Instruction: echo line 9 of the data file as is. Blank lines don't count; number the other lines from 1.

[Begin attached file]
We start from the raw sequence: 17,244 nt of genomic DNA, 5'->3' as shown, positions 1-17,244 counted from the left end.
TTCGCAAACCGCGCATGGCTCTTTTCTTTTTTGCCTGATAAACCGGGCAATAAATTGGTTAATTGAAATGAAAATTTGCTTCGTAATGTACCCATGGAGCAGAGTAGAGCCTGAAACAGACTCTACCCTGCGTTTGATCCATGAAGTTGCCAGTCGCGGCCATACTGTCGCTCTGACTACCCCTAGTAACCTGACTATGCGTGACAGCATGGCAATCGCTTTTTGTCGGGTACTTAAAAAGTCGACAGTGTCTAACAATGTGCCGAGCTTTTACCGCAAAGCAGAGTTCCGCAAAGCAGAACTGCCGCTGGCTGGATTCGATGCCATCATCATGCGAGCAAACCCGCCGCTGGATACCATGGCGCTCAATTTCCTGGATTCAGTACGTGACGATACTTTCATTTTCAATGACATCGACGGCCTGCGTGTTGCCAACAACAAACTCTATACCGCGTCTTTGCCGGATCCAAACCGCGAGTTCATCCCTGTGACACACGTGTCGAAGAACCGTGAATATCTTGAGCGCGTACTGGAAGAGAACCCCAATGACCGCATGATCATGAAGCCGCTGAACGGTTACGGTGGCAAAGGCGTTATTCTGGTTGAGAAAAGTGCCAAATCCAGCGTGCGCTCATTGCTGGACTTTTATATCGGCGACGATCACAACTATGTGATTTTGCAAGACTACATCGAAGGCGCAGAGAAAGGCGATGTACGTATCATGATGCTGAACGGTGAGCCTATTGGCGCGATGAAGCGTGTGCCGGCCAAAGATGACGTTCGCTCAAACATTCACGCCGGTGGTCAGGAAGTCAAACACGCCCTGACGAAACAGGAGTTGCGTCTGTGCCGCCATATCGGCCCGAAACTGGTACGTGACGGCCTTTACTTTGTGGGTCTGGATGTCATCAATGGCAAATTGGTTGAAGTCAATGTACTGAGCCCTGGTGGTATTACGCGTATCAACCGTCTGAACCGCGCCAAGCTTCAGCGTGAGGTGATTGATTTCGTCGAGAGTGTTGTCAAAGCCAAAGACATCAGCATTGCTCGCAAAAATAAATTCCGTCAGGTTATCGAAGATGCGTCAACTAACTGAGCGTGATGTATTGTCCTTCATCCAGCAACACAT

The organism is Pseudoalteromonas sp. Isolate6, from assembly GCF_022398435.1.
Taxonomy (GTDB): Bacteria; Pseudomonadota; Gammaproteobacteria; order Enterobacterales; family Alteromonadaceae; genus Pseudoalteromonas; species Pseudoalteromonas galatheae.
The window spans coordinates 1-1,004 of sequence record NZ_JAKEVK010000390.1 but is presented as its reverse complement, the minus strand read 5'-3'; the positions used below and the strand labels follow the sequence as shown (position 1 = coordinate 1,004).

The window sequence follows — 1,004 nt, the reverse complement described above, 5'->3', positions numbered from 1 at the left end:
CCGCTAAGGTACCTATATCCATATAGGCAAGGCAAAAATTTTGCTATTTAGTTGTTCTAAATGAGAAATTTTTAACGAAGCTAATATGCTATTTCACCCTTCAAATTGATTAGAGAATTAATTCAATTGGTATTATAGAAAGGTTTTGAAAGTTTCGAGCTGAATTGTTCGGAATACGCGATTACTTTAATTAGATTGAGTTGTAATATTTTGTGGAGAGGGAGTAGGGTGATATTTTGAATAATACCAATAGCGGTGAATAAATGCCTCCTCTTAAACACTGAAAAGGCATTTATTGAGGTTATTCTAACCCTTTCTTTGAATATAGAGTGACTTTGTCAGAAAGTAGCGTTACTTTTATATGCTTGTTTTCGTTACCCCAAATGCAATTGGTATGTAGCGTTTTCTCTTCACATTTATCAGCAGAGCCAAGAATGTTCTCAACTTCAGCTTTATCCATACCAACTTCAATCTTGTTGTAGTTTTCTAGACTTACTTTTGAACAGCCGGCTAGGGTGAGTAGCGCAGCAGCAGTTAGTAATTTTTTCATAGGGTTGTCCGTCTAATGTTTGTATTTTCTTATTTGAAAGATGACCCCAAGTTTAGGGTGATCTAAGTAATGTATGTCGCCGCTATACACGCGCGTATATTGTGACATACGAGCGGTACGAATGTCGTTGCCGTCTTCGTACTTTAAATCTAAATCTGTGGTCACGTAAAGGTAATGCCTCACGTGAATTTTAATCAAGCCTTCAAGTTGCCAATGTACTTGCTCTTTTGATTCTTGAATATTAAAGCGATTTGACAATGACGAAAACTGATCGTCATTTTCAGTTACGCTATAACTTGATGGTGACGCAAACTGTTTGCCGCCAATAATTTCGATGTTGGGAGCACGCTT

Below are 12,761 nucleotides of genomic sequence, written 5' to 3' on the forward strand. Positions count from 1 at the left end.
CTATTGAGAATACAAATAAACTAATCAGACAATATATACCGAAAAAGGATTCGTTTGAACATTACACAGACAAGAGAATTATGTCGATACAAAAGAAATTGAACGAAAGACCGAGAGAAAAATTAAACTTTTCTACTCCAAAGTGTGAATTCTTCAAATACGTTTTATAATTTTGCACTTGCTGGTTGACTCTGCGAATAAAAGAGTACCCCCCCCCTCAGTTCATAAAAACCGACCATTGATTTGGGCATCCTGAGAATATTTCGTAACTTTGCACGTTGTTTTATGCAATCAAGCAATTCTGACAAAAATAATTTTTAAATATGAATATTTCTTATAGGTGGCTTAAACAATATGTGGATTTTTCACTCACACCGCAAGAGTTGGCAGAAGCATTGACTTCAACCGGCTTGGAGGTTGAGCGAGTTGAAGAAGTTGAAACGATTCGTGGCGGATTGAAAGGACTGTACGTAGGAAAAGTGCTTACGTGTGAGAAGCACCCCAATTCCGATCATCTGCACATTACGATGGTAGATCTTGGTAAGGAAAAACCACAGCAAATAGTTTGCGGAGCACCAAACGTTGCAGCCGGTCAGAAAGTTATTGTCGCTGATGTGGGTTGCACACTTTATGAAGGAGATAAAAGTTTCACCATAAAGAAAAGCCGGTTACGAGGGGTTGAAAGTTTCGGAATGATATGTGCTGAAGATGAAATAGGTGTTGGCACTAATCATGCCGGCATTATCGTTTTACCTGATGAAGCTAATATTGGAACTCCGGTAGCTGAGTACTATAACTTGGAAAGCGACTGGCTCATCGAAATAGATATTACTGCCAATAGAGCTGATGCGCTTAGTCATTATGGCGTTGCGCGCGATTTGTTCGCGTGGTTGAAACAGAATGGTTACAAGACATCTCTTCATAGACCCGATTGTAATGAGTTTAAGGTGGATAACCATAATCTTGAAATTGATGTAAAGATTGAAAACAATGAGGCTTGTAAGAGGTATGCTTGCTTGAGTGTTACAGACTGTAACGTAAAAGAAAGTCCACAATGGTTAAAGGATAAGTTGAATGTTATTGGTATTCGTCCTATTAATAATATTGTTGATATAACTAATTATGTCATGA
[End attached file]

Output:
CTATTGAGAATACAAATAAACTAATCAGACAATATATACCGAAAAAGGATTCGTTTGAACATTACACAGACAAGAGAATTATGTCGATACAAAAGAAATTGAACGAAAGACCGAGAGAAAAATTAAACTTTTCTACTCCAAAGTGTGAATTCTTCAAATACGTTTTATAATTTTGCACTTGCTGGTTGACTCTGCGAATAAAAGAGTACCCCCCCCCTCAGTTCATAAAAACCGACCATTGATTTGGGCATCCTGAGAATATTTCGTAACTTTGCACGTTGTTTTATGCAATCAAGCAATTCTGACAAAAATAATTTTTAAATATGAATATTTCTTATAGGTGGCTTAAACAATATGTGGATTTTTCACTCACACCGCAAGAGTTGGCAGAAGCATTGACTTCAACCGGCTTGGAGGTTGAGCGAGTTGAAGAAGTTGAAACGATTCGTGGCGGATTGAAAGGACTGTACGTAGGAAAAGTGCTTACGTGTGAGAAGCACCCCAATTCCGATCATCTGCACATTACGATGGTAGATCTTGGTAAGGAAAAACCACAGCAAATAGTTTGCGGAGCACCAAACGTTGCAGCCGGTCAGAAAGTTATTGTCGCTGATGTGGGTTGCACACTTTATGAAGGAGATAAAAGTTTCACCATAAAGAAAAGCCGGTTACGAGGGGTTGAAAGTTTCGGAATGATATGTGCTGAAGATGAAATAGGTGTTGGCACTAATCATGCCGGCATTATCGTTTTACCTGATGAAGCTAATATTGGAACTCCGGTAGCTGAGTACTATAACTTGGAAAGCGACTGGCTCATCGAAATAGATATTACTGCCAATAGAGCTGATGCGCTTAGTCATTATGGCGTTGCGCGCGATTTGTTCGCGTGGTTGAAACAGAATGGTTACAAGACATCTCTTCATAGACCCGATTGTAATGAGTTTAAGGTGGATAACCATAATCTTGAAATTGATGTAAAGATTGAAAACAATGAGGCTTGTAAGAGGTATGCTTGCTTGAGTGTTACAGACTGTAACGTAAAAGAAAGTCCACAATGGTTAAAGGATAAGTTGAATGTTATTGGTATTCGTCCTATTAATAATATTGTTGATATAACTAATTATGTCATGA